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Seasons of Misery is a great book. I’d like to begin with that comment because we are not meant to fawn in this colloquy; we are meant to open up questions for discussion. And all of my questions that follow really amount to just this: How do we think about early American legacies today? And should we be thinking about them at all?

Let me open those framing questions with two particular moments. The first comes from the famous preface of Perry Miller’s Errand into the Wilderness, where he dismisses Jamestown for lacking coherence—a settlement that cannot serve his purpose as a point of origin for “America” and therefore gets sidelined for a narrative that begins instead with the Puritans in Boston. Miller, as we all know, sought a clear narrative, a comprehensive and coherent legacy, a way to say that early America laid the foundations for the predicaments and possibilities we have today.

Four decades later, David Shields suggested a different sort of project. In a review of several works, he called for and celebrated scholarship that focused on early America without any desire to move beyond it—scholarship that cared about early America on its own and did not treat it as merely the beginning of a better, more interesting, more aesthetically pleasing and intellectually compelling literature or culture that came later. His review marked a dramatic shift in early American literature. Perhaps it had been building for some time, but around 1990 several scholars began more explicitly detaching early America from longer narratives of American literary history. In particular, scholars separated their subject matter from the question of Americanization. The Puritans had always been the prime culprit here with Errand into the Wilderness, Sacvan Bercovitch’s The Puritan Origins of the American Self, and so on. Such work focused primarily on genealogical narratives: origins mattered because they led to today.

Origins matter in Donegan’s work as well, but in a much different way: not because they lead to something else, but because they so often lead nowhere at all. It was the sixth trip to North Carolina that led to the Lost Colony, and all the other attempts failed as well. In the absence of a story leading from the past to the present, what kind of questions can emerge? For Donegan, the key question is not how settlers became American, but rather how they became colonial. Becoming colonial, Donegan shows, is a process of loss with very little gain; it is the disorientation of no longer being English, but not necessarily the new orientation of being something else either. Donegan dwells in the incoherence of Jamestown because it is precisely that lack of coherence which signaled the new formation of colonial (not American) identity. And in so many cases, the result of so much disorientation and incoherence was a suffering that resulted from, and produced, violence; and a violence that led to further suffering. What we see in Donegan’s book is story after story of bewildering confusion and death.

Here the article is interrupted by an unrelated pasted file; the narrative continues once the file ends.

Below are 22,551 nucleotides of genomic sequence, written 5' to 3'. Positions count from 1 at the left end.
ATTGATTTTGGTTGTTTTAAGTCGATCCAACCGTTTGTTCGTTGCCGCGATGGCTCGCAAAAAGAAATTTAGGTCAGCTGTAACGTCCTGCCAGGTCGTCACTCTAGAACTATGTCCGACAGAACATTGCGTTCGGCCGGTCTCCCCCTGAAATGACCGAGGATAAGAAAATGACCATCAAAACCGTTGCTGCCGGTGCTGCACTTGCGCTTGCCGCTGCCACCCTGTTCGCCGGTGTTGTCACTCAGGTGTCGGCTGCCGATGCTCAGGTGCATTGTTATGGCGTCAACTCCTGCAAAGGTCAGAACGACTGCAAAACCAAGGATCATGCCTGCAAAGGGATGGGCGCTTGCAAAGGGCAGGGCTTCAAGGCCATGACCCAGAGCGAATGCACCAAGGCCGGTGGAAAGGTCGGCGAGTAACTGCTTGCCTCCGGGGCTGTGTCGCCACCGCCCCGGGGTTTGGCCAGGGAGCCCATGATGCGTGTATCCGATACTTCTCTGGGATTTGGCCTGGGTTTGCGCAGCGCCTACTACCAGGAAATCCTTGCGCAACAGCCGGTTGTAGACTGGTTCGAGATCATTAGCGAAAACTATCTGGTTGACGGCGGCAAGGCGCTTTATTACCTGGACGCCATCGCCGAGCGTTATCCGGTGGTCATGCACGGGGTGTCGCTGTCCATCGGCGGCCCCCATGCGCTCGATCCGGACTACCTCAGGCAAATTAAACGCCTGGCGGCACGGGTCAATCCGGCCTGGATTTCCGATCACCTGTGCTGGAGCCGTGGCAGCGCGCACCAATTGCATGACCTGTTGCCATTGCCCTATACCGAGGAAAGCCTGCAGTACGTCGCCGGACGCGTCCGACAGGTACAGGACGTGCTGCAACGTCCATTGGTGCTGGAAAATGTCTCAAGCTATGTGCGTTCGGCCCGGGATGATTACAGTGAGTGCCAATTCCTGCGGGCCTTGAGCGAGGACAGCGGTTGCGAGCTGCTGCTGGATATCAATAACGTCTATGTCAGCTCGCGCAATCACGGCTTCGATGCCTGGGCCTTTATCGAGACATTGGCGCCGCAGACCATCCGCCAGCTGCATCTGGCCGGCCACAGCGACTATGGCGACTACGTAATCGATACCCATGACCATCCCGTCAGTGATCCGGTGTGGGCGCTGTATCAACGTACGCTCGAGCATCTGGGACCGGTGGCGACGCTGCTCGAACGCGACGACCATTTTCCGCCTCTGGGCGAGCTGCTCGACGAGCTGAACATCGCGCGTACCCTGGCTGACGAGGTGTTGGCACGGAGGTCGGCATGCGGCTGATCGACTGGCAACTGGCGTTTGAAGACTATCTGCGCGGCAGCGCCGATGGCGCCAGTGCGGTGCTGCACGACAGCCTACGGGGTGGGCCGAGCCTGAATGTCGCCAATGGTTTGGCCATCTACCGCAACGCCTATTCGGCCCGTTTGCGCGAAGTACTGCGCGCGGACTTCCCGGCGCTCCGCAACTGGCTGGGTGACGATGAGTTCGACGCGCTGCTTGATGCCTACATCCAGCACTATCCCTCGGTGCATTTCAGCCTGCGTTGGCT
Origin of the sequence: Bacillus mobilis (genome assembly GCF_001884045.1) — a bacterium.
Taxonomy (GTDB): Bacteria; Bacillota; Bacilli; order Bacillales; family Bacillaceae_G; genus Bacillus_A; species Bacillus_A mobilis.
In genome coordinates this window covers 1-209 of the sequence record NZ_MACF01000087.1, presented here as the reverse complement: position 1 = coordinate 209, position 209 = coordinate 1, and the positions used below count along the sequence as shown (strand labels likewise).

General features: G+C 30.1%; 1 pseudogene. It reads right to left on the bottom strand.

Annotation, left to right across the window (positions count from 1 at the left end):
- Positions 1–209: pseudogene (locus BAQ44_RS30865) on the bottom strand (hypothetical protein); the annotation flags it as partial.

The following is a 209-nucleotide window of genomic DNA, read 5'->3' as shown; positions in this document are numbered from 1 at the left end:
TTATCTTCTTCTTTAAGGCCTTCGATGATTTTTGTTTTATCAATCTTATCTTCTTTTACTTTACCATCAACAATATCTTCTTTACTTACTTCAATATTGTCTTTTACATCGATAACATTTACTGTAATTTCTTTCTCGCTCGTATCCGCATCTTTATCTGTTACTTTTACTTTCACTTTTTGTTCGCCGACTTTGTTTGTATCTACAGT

There are two questions I’d like to raise from this account for further discussion. In separating out those first years of settlement from later representations of them, are we interested in what David Shields celebrates: “an early American literature that does away with genealogy”? Or are we in fact still interested in genealogy, guided into the study by misguided genealogies in order to rewrite the story at its start? The Lost Colony, as Donegan demonstrates, is a nice tale we have come to tell that mythologizes and disembodies the misery of the actual experience, making it palatable for a modern audience. What gets lost in the myth of a Lost Colony is the terror of a people who were abandoned yet again in one more failed English attempt at settlement. The story of a Lost Colony, Donegan explains, “replaces the violence that arose from not knowing with a melancholy arising from loss; it disavows a history of failed colonization through a mystery about wandering off into the woods.” Yet in revealing the function of this legend and its mismatch with experience, Donegan seems motivated, in part, by a desire to unmask the myth.